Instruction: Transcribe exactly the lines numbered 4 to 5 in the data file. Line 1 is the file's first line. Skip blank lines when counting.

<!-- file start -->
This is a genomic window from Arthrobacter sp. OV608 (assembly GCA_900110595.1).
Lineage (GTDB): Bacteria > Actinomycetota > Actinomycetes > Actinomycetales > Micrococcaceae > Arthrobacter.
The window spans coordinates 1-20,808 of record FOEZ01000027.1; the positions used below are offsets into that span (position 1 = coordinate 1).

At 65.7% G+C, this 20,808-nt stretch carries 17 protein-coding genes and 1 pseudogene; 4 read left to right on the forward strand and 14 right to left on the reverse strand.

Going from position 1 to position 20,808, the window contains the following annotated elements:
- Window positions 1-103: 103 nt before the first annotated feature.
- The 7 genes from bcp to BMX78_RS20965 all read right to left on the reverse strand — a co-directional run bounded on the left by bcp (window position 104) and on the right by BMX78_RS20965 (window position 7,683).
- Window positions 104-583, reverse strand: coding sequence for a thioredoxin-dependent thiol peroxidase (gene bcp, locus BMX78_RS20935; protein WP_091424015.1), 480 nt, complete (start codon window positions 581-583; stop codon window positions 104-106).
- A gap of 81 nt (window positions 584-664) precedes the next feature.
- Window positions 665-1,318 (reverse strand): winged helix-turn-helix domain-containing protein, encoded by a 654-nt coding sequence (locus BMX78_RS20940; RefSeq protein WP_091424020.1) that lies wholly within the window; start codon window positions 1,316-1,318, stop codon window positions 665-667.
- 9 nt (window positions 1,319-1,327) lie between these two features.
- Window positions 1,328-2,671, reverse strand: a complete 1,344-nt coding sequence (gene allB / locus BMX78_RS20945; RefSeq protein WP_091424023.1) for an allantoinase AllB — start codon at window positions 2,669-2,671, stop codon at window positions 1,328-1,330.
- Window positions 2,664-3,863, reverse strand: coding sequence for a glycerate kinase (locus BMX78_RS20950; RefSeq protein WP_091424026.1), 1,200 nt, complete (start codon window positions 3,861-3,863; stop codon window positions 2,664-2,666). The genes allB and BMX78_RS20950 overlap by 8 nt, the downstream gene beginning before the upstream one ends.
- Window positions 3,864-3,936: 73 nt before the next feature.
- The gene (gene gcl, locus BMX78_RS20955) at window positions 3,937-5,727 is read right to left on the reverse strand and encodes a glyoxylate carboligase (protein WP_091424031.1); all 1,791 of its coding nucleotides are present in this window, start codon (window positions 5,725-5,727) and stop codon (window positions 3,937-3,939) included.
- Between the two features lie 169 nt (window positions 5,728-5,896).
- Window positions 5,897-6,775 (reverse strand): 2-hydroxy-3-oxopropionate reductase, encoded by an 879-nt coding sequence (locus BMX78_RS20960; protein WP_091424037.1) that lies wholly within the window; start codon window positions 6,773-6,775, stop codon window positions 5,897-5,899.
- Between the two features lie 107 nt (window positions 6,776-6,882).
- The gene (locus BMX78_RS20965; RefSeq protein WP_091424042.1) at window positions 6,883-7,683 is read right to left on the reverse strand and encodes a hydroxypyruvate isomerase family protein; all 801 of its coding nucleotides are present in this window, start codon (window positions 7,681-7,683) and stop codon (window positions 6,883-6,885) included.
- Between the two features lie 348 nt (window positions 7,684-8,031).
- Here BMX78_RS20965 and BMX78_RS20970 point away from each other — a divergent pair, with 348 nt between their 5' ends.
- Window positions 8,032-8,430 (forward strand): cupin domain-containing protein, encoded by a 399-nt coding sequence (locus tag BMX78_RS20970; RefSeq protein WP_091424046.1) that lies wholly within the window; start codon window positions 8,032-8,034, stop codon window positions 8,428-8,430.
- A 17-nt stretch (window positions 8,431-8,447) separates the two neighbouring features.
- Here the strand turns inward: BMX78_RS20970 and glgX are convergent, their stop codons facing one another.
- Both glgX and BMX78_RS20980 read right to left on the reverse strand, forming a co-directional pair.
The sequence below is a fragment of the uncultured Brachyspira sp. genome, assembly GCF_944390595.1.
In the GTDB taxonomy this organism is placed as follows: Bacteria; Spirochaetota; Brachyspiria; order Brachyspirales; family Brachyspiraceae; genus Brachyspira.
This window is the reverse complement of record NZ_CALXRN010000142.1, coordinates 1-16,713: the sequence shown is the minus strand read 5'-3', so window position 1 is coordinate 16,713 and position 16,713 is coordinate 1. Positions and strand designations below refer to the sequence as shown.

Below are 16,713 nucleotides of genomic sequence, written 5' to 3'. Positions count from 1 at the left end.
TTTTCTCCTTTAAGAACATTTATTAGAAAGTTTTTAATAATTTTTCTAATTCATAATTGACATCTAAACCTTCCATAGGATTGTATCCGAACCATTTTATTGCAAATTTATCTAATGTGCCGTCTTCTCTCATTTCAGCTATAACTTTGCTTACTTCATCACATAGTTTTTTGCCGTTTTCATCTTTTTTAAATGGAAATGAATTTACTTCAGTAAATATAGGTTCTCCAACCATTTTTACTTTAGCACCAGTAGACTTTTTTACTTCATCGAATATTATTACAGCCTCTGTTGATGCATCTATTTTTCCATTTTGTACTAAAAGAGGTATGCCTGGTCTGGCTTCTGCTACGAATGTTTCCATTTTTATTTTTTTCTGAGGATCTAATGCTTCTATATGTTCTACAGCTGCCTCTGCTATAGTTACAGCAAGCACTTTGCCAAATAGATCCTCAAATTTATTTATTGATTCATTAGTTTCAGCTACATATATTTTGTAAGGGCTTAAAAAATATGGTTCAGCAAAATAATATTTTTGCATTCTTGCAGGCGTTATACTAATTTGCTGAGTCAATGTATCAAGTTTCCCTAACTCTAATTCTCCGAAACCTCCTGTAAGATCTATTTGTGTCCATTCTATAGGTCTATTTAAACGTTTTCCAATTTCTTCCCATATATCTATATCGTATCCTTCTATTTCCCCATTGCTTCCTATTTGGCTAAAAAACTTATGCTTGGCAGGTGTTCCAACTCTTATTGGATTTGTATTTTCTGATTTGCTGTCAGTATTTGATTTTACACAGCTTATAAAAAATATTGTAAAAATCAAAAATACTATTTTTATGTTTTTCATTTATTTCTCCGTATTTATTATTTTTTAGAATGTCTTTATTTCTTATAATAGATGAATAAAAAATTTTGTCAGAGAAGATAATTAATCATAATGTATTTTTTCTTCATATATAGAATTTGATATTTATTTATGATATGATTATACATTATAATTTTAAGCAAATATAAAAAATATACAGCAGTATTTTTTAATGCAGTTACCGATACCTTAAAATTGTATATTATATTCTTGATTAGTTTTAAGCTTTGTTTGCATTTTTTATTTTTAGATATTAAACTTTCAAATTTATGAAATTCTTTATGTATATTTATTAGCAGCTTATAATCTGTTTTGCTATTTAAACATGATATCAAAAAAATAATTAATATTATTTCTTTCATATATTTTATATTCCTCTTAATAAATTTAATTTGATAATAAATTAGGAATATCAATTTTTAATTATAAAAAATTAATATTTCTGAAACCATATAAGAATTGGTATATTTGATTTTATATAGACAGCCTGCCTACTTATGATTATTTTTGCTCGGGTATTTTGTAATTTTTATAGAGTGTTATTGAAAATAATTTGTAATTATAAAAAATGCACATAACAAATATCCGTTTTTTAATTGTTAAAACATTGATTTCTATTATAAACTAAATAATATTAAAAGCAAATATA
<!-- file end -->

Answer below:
At 65.7% G+C, this 20,808-nt stretch carries 17 protein-coding genes and 1 pseudogene; 4 read left to right on the forward strand and 14 right to left on the reverse strand.

Going from position 1 to position 20,808, the window contains the following annotated elements: